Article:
Marketplace Morning Report for Thursday, May 15, 2008

Episode Description 
Marketplace Morning Report for Thursday, May 15, 2008

Rain hurts Myanmar relief efforts

Getting food to Myanmar has been a huge logistical problem for the Red Cross, and rainfall from an approaching storm threatens to make conditions worse. Lisa Chow reports what's being done to help.

GE planning to unplug appliance wing

Responding to pressure to trim down its operations, GE plans to auction off the appliance sector of its business, which only netted 4 percent of revenue last year. Ashley Milne-Tyte reports the brand has lost some market clout.

The U.K. is OK in L.A.

English-based stores in Los Angeles will celebrate their contribution to California's economy with a "Britwalk." But what makes these businesses specifically British? Cash Peters looked to his countrymen to find out.

Times are changing for private equity

Blackstone releases its first-quarter profits today on the heels of a 90 percent profit loss for last year. Jill Barshay reports analysts are forecasting big changes in practice for the private-equity industry.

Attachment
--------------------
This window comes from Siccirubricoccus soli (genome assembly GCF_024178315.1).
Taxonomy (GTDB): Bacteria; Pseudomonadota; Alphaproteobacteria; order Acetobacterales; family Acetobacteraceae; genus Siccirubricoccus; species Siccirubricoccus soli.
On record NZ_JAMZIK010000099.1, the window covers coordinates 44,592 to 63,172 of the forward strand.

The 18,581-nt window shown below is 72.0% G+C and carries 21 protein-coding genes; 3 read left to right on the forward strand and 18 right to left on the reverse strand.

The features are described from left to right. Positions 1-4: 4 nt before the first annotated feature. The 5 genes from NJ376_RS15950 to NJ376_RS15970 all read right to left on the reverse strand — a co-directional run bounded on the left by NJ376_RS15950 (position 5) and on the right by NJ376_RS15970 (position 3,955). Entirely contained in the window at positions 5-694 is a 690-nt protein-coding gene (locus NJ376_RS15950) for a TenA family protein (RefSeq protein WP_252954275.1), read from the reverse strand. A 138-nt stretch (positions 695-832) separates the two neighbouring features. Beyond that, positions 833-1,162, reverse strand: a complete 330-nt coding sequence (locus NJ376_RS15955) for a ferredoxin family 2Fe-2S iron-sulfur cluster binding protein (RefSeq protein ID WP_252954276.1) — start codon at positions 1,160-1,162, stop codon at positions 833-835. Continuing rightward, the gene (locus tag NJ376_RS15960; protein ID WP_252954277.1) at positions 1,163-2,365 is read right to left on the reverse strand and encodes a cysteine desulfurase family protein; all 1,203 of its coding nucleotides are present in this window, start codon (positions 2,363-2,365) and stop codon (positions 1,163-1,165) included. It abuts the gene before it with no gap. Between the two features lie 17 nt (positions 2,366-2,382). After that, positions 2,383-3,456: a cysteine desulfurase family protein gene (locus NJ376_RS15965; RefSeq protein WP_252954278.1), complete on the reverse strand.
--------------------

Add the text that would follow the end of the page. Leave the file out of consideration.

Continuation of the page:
Posted In: Investing

A call to tame a financial 'monster'

German President Horst Kohler is calling for tougher regulations on the banking industry, which he believes created a "monster" within the global financial markets. Stephen Beard reports discontent is echoed in Germany.
Posted In: Investing

A short, shallow recession

Economists are forecasting a modest rise in unemployment numbers, but is it enough to call it a recession? Economics editor Chris Farrell tells Bob Moon the numbers indicate a downturn won't be too deep.
Posted In: Economy, Jobs

A low life for high ratings

Riding the trend of feel-good reality TV shows, Fox is set to unveil a riches-to-rags story. Stacey Vanek-Smith has more on the "Secret Millionaire" who must find a worthy beneficiary while living amongst the needy.
Posted In: Charity, Entertainment

Efforts to save energy are working

A new report notes it takes half as much energy today to create $1 of economic output as it did in the 1970's. Dan Grech reports new efficiencies out in the next few decades can cut energy consumption even more.

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